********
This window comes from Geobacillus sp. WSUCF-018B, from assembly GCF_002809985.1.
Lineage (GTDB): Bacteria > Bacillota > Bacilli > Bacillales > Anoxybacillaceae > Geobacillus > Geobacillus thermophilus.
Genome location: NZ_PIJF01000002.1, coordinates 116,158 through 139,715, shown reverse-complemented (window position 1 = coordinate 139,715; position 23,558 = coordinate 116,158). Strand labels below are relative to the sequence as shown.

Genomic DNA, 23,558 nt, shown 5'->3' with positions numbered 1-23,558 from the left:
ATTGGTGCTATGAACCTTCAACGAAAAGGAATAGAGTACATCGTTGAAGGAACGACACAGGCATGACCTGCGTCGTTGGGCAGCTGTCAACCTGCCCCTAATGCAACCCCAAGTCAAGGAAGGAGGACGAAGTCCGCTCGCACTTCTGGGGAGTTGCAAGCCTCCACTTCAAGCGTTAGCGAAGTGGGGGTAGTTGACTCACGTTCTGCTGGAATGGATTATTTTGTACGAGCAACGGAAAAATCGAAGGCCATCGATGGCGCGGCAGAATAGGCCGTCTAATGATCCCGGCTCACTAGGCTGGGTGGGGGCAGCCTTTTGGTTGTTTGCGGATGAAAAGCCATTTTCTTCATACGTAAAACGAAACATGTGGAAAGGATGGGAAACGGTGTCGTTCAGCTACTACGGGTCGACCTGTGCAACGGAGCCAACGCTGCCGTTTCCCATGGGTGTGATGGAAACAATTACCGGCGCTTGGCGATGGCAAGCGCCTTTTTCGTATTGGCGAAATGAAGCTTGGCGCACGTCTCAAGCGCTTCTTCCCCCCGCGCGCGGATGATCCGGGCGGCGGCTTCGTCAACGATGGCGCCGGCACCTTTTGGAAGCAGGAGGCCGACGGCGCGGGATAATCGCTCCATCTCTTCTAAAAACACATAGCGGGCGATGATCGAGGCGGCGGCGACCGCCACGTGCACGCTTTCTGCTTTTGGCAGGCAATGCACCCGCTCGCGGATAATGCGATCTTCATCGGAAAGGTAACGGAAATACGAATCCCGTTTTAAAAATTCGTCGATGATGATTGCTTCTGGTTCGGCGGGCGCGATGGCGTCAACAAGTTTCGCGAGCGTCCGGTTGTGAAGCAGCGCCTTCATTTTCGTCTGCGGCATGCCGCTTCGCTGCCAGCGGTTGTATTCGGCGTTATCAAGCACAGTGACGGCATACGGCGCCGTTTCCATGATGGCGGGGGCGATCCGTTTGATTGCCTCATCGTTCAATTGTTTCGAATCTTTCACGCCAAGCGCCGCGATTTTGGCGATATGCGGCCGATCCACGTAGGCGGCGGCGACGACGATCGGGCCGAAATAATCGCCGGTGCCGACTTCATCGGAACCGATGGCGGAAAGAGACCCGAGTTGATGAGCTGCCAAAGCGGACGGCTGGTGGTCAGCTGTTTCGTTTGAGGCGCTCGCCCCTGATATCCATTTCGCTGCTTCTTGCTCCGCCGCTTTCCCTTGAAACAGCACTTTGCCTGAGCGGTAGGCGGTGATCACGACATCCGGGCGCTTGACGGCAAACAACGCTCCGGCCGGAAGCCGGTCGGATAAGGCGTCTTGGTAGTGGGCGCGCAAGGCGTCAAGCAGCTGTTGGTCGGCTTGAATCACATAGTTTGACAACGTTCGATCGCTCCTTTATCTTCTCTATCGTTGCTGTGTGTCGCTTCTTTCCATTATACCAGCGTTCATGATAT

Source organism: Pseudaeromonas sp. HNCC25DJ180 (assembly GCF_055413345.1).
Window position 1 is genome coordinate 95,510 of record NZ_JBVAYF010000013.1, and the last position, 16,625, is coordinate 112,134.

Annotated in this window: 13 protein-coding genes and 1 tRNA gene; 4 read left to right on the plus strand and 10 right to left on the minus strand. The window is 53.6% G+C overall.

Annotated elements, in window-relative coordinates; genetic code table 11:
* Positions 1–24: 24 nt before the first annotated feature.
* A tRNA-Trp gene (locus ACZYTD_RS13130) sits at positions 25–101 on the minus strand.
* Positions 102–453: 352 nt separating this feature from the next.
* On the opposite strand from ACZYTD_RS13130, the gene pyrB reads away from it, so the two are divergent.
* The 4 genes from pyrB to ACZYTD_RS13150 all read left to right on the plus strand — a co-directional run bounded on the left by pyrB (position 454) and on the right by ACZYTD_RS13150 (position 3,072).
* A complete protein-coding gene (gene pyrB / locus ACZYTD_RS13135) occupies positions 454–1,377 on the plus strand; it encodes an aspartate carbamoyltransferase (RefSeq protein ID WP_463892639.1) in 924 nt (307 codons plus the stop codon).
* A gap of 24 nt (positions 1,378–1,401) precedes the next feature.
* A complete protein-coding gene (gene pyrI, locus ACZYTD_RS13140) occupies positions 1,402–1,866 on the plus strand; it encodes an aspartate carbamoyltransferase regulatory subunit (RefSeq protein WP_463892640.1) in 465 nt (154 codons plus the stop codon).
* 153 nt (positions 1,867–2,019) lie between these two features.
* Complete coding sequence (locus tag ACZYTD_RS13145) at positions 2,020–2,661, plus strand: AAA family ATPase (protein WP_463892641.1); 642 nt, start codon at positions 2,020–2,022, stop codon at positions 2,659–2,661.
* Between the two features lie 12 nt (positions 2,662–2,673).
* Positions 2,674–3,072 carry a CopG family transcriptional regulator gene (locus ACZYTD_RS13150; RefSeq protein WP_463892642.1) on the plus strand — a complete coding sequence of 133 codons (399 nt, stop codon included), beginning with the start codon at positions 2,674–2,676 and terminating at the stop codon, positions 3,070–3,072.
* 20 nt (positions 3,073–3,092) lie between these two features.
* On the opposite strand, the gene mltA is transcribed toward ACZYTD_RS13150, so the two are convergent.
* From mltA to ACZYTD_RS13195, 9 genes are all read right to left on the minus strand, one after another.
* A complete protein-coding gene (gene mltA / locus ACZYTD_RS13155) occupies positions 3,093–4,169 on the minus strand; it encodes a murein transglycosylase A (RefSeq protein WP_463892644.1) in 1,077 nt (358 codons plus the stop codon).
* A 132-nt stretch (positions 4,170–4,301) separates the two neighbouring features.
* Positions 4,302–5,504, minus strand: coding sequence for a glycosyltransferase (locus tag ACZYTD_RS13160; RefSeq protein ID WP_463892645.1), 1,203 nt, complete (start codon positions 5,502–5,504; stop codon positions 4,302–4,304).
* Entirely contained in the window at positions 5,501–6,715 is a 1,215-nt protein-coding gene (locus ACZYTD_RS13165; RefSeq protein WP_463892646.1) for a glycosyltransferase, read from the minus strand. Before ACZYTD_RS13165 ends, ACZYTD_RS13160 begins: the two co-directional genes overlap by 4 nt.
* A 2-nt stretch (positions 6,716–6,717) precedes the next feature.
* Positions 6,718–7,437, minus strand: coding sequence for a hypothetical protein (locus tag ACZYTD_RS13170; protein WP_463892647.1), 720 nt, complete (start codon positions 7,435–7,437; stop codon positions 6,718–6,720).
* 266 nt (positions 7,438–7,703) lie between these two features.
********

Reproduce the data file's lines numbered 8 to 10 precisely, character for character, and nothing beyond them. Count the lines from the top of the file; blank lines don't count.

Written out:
Annotated in this window: 13 protein-coding genes and 1 tRNA gene; 4 read left to right on the plus strand and 10 right to left on the minus strand. The window is 53.6% G+C overall.

Annotated elements, in window-relative coordinates; genetic code table 11:
* Positions 1–24: 24 nt before the first annotated feature.